Monday, January 27, 2014

Point of no return

 This is the Chest X-Ray of PD.

PD is a 35 year old lady who died 4 weeks back. Mother of 4 children and the only lady in the house. 

PD had been diagnosed to have tuberculosis 3 years back. Unfortunately, we do not have any details of what treatment she took.

We saw her in outpatient about 3 months back. Her lungs were quite a lot damaged. To complicate matters she had severe anemia and we wondered whether she also had Valvular Heart Disease. We wanted an Echo to be done, but the family was too poor to make the trip to Ranchi.

The problem was that she was not too regular with her treatment. In fact, we were surprised she did well with her bronchodilators and anti-failure medicines.

Not when she skipped couple of days of medicines. Her husband had slipped out of the village for about a week to earn some extra money. The review for PD was due and they missed the date. The severe cold weather ensured that the delay was fatal.

She was puffing and putting out bloody froth when she came in. She responded to treatment for the first two days. And then her heart and lungs just could not take the stress.

Quite a lot of diseases bring patients to a point of no return. A patient after a stroke finds it quite difficult to return to normal life. Someone who had a heart attack finds it difficult to do things the way it used to be done. A baby who had birth asphyxia gets so bad brain injury that he/she is never a normal child.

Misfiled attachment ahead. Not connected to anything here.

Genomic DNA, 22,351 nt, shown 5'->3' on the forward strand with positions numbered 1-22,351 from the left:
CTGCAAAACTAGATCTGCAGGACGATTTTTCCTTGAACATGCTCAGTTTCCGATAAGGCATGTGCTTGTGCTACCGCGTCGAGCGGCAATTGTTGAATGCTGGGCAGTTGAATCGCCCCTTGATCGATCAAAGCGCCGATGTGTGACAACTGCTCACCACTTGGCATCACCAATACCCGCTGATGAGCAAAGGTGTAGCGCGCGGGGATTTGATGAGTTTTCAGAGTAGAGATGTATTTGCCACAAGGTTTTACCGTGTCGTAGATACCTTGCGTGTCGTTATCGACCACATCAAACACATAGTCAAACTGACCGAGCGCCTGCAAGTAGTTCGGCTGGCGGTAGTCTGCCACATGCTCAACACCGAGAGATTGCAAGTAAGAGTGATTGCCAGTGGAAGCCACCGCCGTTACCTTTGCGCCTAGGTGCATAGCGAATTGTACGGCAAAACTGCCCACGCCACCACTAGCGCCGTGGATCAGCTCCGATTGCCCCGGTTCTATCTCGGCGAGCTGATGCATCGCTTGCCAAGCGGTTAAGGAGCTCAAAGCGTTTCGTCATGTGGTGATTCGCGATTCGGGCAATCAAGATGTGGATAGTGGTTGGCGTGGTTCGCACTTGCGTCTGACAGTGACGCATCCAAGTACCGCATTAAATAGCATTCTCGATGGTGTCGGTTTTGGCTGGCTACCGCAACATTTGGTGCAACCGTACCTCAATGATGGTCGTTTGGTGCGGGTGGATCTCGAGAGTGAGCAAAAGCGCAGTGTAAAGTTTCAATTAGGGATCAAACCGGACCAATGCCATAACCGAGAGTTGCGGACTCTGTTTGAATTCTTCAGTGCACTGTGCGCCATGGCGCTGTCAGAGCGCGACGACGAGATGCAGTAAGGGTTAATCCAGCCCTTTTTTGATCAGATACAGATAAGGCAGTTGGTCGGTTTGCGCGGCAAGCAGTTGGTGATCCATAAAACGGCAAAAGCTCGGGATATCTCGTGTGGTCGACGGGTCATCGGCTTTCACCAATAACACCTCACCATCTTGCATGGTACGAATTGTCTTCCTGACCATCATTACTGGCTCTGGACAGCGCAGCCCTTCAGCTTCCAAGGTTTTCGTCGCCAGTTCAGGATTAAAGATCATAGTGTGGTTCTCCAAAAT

I think, after Hansen's Disease, tuberculosis is the worst infectious disease which can end up with such a point of no return . The damage done on the lungs is so profound that in the absence of an early diagnosis, patients become so much affected that a normal life is hardly possible at all. They are just lucky to cheat death whenever there is an infection, period of malnutrition or extreme climate.

All all this gets very easy in poverty . . . the chances of survival are very slim.

Which of course, brings us back to the reality of socio-economicdeterminants of health . . . 

1 comment:

  1. Expensive diagnostic procedures are unaffordable for India’s lower-middle class and the poor. But in Surat, Gujarat a charitable trust, Surat Manav Seva Sangh, is making MRI scans accessible for everyone: